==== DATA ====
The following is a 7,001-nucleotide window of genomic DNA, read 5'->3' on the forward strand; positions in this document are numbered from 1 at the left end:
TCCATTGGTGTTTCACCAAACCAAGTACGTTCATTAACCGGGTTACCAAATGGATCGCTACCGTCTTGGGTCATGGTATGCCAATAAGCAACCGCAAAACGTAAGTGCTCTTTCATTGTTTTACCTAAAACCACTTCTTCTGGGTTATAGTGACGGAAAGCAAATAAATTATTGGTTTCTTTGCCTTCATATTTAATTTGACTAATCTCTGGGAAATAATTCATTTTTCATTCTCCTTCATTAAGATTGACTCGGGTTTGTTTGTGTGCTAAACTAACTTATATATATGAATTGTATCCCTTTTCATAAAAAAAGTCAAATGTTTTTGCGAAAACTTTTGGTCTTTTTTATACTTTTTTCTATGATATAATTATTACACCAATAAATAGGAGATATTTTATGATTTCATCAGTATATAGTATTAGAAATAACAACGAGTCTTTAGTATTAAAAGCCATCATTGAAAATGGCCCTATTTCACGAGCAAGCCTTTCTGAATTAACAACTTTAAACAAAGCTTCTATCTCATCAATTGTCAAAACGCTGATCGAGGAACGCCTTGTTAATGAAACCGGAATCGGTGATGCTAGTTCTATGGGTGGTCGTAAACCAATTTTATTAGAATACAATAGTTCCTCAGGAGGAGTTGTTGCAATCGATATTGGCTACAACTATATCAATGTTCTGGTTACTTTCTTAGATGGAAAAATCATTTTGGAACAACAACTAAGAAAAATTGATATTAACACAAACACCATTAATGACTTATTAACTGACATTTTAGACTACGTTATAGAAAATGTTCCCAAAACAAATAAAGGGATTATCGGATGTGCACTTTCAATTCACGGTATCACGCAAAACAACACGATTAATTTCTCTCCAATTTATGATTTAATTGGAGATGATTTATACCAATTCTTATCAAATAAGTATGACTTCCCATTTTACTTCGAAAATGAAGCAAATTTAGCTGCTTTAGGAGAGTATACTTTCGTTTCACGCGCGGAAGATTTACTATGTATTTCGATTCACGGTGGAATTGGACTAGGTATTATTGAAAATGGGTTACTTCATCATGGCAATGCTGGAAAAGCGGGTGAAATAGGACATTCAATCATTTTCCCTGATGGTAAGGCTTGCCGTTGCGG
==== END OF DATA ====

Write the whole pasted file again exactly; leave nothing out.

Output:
The following is a 7,001-nucleotide window of genomic DNA, read 5'->3' on the forward strand; positions in this document are numbered from 1 at the left end:
TCCATTGGTGTTTCACCAAACCAAGTACGTTCATTAACCGGGTTACCAAATGGATCGCTACCGTCTTGGGTCATGGTATGCCAATAAGCAACCGCAAAACGTAAGTGCTCTTTCATTGTTTTACCTAAAACCACTTCTTCTGGGTTATAGTGACGGAAAGCAAATAAATTATTGGTTTCTTTGCCTTCATATTTAATTTGACTAATCTCTGGGAAATAATTCATTTTTCATTCTCCTTCATTAAGATTGACTCGGGTTTGTTTGTGTGCTAAACTAACTTATATATATGAATTGTATCCCTTTTCATAAAAAAAGTCAAATGTTTTTGCGAAAACTTTTGGTCTTTTTTATACTTTTTTCTATGATATAATTATTACACCAATAAATAGGAGATATTTTATGATTTCATCAGTATATAGTATTAGAAATAACAACGAGTCTTTAGTATTAAAAGCCATCATTGAAAATGGCCCTATTTCACGAGCAAGCCTTTCTGAATTAACAACTTTAAACAAAGCTTCTATCTCATCAATTGTCAAAACGCTGATCGAGGAACGCCTTGTTAATGAAACCGGAATCGGTGATGCTAGTTCTATGGGTGGTCGTAAACCAATTTTATTAGAATACAATAGTTCCTCAGGAGGAGTTGTTGCAATCGATATTGGCTACAACTATATCAATGTTCTGGTTACTTTCTTAGATGGAAAAATCATTTTGGAACAACAACTAAGAAAAATTGATATTAACACAAACACCATTAATGACTTATTAACTGACATTTTAGACTACGTTATAGAAAATGTTCCCAAAACAAATAAAGGGATTATCGGATGTGCACTTTCAATTCACGGTATCACGCAAAACAACACGATTAATTTCTCTCCAATTTATGATTTAATTGGAGATGATTTATACCAATTCTTATCAAATAAGTATGACTTCCCATTTTACTTCGAAAATGAAGCAAATTTAGCTGCTTTAGGAGAGTATACTTTCGTTTCACGCGCGGAAGATTTACTATGTATTTCGATTCACGGTGGAATTGGACTAGGTATTATTGAAAATGGGTTACTTCATCATGGCAATGCTGGAAAAGCGGGTGAAATAGGACATTCAATCATTTTCCCTGATGGTAAGGCTTGCCGTTGCGG